Unwritten past

I started primary school in September 1965. Long Sutton Primary School, where I spent the first eighteen months of my education, was probably typical of most small rural primary schools in England.

In infant class, pupils were given blackboard slates and chalk for our writing. I attracted the displeasure of the teacher in requiring pencil and paper because the chalk dust aggravated my asthma. Our learning was predominantly memorising, often it was simply learning by rote.

The teaching and learning we experienced was not so different from the teaching and learning of centuries. The medieval universities set the example for other educational institutions to follow. People came to listen and to discuss and to remember. Teachers and pupils alike might be able to recall lengthy they had learned.

What happened to that medieval capacity for remembering? Has our ability to remember become so reduced?

Even in classical times, in the days of Plato, there were concerns that the human faculty for remembering was in decline. Socrates tells a story of a conversation between Thamus and Theuth in ancient Egypt. Theuth has come to Thamus with inventions that include the invention of writing and Thamus is concerned that writing will damage the memories of those who use it.

“For this invention will produce forgetfulness in the minds of those who learn to use it, because they will not practice their memory. Their trust in writing, produced by external characters which are no part of themselves, will discourage the use of their own memory within them. You have invented an elixir not of memory, but of reminding; and you offer your pupils the appearance of wisdom, not true wisdom, for they will read many things without instruction and will therefore seem to know many things, when they are for the most part ignorant and hard to get along with, since they are not wise, but only appear wise.”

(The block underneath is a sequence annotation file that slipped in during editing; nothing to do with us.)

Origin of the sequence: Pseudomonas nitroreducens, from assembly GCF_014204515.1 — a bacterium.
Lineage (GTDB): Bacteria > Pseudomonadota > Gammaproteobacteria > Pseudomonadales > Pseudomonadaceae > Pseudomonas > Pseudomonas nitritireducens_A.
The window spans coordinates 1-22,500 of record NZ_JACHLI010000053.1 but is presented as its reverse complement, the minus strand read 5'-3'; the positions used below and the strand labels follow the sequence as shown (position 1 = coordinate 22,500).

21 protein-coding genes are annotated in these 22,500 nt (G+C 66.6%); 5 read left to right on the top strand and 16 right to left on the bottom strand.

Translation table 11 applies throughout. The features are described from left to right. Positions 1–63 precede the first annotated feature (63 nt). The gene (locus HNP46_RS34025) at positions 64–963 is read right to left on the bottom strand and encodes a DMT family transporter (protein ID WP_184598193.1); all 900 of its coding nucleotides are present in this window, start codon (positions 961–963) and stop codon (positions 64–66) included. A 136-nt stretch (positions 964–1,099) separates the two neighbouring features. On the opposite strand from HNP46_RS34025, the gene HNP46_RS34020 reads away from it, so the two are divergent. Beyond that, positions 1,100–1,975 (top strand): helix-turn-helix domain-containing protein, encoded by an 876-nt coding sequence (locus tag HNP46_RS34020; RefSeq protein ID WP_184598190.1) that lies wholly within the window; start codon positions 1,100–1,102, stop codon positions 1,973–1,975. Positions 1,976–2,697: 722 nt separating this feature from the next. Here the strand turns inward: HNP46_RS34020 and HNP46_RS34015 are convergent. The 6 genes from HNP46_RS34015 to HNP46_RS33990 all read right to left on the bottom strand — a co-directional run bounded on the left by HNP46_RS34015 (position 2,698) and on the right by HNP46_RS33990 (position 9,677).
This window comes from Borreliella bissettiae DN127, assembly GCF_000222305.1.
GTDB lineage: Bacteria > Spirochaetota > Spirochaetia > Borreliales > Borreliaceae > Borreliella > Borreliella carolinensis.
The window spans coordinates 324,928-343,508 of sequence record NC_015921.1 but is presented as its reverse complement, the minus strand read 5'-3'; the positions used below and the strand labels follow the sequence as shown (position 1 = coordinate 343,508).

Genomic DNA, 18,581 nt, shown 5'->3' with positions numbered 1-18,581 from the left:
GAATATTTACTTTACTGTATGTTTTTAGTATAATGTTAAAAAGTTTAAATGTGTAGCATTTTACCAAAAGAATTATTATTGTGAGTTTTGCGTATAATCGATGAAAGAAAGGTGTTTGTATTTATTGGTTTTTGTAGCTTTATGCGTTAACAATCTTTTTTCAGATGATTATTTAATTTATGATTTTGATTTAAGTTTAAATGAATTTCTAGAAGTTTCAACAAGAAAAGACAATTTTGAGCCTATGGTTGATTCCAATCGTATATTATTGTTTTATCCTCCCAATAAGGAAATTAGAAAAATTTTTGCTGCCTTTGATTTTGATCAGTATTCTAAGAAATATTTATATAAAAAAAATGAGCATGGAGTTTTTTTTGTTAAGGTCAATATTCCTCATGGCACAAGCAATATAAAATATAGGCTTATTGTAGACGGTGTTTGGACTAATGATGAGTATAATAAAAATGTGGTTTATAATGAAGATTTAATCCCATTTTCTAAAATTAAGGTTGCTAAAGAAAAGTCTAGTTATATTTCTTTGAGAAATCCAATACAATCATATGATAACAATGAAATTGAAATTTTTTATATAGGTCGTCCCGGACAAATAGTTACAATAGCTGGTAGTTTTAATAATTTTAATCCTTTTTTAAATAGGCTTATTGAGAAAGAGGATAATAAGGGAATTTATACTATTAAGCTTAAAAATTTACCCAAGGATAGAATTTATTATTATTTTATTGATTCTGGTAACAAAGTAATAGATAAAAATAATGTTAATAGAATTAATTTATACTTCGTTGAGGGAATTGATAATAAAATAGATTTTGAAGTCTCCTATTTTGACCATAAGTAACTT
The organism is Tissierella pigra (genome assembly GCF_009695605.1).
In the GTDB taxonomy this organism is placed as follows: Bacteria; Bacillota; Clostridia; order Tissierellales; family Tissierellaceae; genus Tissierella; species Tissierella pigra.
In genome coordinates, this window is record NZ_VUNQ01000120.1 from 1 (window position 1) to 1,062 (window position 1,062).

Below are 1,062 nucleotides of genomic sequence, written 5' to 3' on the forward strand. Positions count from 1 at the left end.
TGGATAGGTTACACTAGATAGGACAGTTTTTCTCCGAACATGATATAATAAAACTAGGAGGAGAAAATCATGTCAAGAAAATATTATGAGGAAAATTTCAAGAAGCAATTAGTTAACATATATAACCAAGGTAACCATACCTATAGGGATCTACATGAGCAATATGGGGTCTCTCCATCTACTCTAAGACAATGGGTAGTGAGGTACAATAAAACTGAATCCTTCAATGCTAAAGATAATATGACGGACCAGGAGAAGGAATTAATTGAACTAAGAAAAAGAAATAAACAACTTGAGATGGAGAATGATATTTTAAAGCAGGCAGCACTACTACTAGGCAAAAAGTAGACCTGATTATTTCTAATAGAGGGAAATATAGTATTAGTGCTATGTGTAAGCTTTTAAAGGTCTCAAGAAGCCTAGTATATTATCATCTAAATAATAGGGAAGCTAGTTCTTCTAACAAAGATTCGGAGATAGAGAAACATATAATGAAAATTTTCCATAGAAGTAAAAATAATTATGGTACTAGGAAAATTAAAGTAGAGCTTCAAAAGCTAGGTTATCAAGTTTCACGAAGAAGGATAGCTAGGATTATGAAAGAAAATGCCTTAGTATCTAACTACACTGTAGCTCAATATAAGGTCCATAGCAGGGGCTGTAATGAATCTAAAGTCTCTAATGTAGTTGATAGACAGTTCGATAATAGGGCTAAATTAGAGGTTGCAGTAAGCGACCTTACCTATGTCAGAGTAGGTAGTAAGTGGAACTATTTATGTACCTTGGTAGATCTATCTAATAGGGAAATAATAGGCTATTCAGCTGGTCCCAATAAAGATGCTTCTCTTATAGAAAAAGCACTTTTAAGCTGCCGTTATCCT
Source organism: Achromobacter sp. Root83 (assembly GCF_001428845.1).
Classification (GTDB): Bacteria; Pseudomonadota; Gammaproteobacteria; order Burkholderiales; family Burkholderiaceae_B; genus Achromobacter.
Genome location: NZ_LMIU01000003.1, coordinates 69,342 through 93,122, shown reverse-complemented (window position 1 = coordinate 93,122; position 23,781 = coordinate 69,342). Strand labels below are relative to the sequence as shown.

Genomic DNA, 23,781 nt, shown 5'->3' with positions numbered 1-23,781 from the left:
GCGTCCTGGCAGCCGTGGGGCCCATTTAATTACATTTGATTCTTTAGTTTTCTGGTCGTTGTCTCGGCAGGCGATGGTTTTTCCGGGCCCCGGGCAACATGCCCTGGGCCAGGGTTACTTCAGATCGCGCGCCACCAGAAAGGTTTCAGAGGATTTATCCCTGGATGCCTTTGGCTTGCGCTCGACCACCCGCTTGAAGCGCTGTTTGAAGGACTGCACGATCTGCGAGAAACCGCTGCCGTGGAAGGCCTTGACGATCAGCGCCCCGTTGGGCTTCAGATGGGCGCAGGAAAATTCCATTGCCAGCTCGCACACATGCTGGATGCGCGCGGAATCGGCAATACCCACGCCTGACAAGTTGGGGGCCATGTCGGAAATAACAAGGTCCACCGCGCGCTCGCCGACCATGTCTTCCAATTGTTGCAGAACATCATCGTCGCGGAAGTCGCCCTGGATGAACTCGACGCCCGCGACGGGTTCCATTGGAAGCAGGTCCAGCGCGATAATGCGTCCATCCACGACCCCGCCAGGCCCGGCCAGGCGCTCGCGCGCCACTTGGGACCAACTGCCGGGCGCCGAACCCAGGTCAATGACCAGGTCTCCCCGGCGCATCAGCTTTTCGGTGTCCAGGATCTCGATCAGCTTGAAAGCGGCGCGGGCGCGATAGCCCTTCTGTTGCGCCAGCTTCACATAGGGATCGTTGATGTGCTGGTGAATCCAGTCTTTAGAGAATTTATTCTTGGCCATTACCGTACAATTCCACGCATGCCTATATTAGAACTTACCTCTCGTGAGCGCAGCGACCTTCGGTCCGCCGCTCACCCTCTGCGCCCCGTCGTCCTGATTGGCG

It is extraordinary that two and a half thousand years ago Socrates regarded the most obvious of our aides memoire, one that we have for centuries assumed to be a matter of common sense, as something that would damage the human capacity for wisdom.

In the context of the Covid-19 crisis, the return to school next week brings challenges about the use of books, about how lessons are to be taught, about how materials can be used. It would be a step too far to suggest stepping back into a past where everything was not about writing, but it is a reminder that there is more than one way of learning.


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